There’s not just one, it depends on the style,
the performer and his instrument.
Like the one that’s the favorite
of trumpet players, you know,
the one with the crumpled face
and the pained look of focus
just before he blasts high C.
Every note in the upper range
becomes a new source of agony.
Then there’s the face
of philosophical perplexity,
the one used by trombone players
when they reach higher than they should,
eyebrows lifted against the hairline,
chin extended and tucked into the throat,
usually during a technical lick in numerous positions.
Of course, there are the sax players
and their ballads, eyelids nearly closed,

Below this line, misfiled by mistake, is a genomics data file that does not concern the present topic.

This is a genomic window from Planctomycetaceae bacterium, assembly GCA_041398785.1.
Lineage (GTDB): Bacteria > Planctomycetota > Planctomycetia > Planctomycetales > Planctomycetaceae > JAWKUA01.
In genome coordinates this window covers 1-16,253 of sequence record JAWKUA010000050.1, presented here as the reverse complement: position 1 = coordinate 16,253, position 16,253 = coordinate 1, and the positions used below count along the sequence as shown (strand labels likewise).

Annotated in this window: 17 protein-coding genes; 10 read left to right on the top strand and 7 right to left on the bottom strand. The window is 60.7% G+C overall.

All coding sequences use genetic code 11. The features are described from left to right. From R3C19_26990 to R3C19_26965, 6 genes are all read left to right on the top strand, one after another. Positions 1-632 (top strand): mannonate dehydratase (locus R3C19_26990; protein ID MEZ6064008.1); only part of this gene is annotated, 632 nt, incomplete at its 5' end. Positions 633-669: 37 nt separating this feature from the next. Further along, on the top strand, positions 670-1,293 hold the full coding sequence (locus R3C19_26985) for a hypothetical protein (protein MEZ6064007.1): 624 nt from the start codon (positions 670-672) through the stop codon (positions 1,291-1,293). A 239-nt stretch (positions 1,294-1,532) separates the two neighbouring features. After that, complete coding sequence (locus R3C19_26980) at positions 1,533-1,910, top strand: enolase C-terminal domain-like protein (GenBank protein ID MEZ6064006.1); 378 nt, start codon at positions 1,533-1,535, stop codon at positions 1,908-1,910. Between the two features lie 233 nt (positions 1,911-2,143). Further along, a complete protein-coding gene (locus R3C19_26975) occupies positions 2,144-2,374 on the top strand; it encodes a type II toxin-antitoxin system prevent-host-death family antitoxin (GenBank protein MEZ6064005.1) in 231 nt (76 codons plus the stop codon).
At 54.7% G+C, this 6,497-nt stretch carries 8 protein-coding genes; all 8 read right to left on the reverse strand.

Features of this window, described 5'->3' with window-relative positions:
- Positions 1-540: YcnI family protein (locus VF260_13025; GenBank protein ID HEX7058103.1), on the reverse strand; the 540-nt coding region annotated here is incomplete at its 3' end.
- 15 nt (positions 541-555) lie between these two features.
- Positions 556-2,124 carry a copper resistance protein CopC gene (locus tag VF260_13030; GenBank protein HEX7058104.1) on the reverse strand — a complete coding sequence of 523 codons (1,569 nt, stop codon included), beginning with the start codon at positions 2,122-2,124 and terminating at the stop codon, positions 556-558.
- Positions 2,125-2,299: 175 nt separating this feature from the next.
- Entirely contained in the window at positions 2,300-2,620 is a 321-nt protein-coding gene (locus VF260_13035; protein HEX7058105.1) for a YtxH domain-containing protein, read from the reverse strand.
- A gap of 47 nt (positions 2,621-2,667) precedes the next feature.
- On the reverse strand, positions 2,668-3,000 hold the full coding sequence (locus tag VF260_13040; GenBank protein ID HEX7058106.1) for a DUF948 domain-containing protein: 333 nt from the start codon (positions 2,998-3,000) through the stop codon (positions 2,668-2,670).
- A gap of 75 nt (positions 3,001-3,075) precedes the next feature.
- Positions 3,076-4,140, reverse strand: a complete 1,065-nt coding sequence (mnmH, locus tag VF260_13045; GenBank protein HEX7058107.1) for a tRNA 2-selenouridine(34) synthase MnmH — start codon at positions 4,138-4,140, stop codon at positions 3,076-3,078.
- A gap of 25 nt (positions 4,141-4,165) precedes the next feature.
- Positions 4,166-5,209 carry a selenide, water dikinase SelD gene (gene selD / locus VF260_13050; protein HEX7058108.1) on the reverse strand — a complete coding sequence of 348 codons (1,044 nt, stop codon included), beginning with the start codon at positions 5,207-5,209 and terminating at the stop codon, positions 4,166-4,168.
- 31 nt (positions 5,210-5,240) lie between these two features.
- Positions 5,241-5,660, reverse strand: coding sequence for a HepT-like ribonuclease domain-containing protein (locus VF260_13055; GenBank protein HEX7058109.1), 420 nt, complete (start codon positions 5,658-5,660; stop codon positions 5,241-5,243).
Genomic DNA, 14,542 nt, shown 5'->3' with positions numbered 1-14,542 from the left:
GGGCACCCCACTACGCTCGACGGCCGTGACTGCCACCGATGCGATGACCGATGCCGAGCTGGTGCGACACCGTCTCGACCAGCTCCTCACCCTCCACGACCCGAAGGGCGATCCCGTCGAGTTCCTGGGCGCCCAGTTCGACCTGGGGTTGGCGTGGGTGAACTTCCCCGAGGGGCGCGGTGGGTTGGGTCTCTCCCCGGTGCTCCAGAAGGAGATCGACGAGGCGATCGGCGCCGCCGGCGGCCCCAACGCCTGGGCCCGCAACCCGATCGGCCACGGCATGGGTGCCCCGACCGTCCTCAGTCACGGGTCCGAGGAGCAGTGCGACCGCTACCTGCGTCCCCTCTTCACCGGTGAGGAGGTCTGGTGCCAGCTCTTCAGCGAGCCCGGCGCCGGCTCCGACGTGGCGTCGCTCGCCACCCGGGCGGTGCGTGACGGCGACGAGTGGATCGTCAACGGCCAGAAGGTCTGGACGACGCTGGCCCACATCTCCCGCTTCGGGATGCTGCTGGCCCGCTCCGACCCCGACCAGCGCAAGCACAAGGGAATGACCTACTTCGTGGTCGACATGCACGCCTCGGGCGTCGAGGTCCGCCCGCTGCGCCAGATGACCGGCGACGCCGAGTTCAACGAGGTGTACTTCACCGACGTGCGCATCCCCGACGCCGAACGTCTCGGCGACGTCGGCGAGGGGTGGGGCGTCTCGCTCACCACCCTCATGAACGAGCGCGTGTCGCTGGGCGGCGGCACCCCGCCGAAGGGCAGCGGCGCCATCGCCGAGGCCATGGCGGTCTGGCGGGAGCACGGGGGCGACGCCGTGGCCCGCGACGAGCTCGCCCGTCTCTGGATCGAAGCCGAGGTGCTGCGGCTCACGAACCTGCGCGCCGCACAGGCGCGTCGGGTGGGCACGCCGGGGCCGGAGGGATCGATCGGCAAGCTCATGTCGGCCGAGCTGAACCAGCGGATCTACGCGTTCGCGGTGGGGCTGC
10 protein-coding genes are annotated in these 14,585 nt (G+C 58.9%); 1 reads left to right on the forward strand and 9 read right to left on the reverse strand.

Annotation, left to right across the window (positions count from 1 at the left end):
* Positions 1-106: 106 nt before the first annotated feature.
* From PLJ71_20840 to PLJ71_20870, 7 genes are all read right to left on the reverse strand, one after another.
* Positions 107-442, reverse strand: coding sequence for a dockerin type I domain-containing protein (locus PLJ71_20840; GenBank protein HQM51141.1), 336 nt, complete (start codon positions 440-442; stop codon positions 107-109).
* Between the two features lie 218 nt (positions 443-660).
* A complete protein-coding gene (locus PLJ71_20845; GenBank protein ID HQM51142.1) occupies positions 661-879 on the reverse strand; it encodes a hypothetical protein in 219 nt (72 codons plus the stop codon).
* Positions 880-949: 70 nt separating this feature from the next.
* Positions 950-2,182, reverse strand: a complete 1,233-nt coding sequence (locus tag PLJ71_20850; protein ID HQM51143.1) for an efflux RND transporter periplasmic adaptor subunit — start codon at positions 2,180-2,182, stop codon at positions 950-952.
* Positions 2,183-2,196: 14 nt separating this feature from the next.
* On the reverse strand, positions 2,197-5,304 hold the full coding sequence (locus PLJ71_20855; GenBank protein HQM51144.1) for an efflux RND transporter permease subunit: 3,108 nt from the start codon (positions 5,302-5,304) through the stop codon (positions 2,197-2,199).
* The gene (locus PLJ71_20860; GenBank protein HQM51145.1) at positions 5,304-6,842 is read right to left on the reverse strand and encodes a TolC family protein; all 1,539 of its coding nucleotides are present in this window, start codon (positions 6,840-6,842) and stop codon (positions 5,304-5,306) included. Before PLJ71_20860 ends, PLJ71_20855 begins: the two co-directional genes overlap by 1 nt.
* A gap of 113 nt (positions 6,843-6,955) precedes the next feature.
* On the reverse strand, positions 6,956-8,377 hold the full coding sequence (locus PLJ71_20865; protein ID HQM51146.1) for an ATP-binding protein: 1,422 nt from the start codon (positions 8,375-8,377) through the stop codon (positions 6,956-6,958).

head in a languorous droop
that sometimes lolls back
and swivels side to side
to help kick in an arousing vibrato.
And then the drummer
with his classic wild man look,
crazy faced with the fixed grin
and scary stare, like he’s about
to lurch off his seat, unlike
the piano player, the aristocrat
with his proud, confident posture,
convinced that for the next few hours
he and his ensemble own your soul,
how he notices you’ve immersed yourself
in the excitement and emotion of the music,
with your intense squint and locked grin,
that empathetic grimace
especially obvious when your head bobs feverishly
in a contagious yet effusive sign of approval.